We may even look back someday and, gasp, think this crop was even better. Right now, the NFL has a slew of elite quarterbacks such as Tom Brady, Drew Brees, Aaron Rodgers, and Peyton Manning (if he’s able to come back, that is). Then there are guys like Ben Roethlisberger, Eli Manning, Matt Ryan, Joe Flacco, Michael Vick, Tony Romo, and Philip Rivers, who I’d slot below them. And there are also young guns that look like the next generation: Matthew Stafford, Cam Newton, Sam Bradford, Andy Dalton, and even Tim Tebow, to name a few. The bottom line is that this is one of the best eras in the history of the game for passers.
Here are some of the key things I’ll remember from this season about the quarterbacks.
Tebow Time – If there’s one thing I’ll remember from this football season in general, it’s probably the way Tim Tebow was a lightning rod for both praise and criticism. I’m hard pressed to remember a football player that was as young as Tebow that was so polarizing. There are better quarterbacks to be sure, but the turnaround experienced by the Broncos was impossible to ignore. And the fact that he was able to not only get Denver to the playoffs, but help them win a game once they got there will only grow the legend. His success this season should buy him at least a little leeway next year if he starts slowly.
The Year of the Pass – So let me get this straight. Dan Marino’s record of 5,084 passing yards stood for nearly 30 years, but in 2012 it was broken by Drew Brees? And Tom Brady? And almost Matthew Stafford and Eli Manning? The fact that a record that lasted this long was broken by two players and approached by two others should tell you everything you need to know about the NFL these days – it’s a passing league … maybe more than it’s ever been.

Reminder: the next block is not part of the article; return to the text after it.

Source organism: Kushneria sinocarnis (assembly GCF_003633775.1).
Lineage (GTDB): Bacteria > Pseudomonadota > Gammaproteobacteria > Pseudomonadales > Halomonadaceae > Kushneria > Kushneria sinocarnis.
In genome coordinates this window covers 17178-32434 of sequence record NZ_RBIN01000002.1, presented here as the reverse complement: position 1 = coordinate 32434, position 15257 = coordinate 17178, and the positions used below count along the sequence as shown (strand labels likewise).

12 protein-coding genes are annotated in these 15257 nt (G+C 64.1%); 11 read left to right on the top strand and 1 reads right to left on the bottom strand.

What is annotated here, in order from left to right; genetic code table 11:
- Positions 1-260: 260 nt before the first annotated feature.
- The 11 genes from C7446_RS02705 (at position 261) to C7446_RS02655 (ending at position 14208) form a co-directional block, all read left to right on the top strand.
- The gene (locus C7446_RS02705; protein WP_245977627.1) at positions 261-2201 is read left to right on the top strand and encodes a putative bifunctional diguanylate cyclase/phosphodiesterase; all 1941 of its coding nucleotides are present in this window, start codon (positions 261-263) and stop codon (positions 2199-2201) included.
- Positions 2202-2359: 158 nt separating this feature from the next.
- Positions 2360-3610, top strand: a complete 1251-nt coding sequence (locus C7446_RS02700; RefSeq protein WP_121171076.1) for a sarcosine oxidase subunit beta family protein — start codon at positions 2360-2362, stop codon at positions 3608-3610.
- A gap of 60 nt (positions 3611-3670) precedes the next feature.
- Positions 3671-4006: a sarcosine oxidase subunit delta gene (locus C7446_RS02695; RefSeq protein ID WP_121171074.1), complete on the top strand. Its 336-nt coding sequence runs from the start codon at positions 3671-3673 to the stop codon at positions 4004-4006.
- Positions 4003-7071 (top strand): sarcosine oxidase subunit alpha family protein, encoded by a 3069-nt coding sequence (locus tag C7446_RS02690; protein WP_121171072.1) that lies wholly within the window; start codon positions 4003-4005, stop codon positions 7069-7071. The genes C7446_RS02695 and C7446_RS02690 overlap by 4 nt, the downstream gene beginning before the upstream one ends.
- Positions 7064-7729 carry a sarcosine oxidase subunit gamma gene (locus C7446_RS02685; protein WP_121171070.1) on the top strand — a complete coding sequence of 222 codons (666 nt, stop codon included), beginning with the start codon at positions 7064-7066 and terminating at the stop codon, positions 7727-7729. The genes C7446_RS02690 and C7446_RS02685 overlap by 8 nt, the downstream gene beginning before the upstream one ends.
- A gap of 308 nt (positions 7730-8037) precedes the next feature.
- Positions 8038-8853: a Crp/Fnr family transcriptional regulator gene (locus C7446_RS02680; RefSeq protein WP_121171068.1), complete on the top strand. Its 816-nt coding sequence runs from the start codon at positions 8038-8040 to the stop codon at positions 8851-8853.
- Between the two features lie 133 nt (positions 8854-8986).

Peyton’s Injury – It can be difficult to gauge just how valuable a player is until an injury, but we got a glimpse of that this year. How important is Manning to the Colts? The NFL’s new magazine, aptly named NFL Magazine, went as far as declaring him their 2011 Most Valuable Player … despite the fact that he didn’t take a snap all season. Personally, I think that’s going a bit far since by doing that, the magazine snubbed a lot of deserving players. But point taken.
Alex Smith Takes Strides – Smith, like Tebow, isn’t an elite quarterback. But after struggling mightily since he was drafted in 2005, he had a career year and was a few special teams gaffes from playing in the Super Bowl. It wasn’t the 3,000+ yards or the 60% completion rate that was all that impressive since he’s approached those numbers before. The reason Smith turned into a serviceable quarterback this year was because he limited his mistakes, throwing only five interceptions all season. Smith may never reach elite status, but if he’s able to continue playing at this same pace, the 49ers should be competitive for several years to come.
These Guys Can Play – It’s often said that it takes a while for rookie quarterbacks to find their footing. While that’s true most of the time, we saw a few first-year players look like seasoned veterans in 2011. Cam Newton had arguably the best rookie year ever for a quarterback, setting records for passing yards and total touchdowns. Meanwhile, Andy Dalton’s 20 touchdown passes were only one fewer than Newton’s and he also led the Bengals to the playoffs. Need an idea of how special the seasons were for both players? It was the first time in NFL history that two rookie quarterbacks were named to the Pro Bowl.
Eli Casts Off Peyton’s Shadow – Eli Manning had already won a Super Bowl, but most still considered him a lesser quarterback behind his brother, Peyton. That will still hold true in the eyes of many, but by winning a second championship, he’s no longer simply known as ‘Peyton’s little brother.’ Eli not only has two titles but is young enough that another one isn’t out of the question.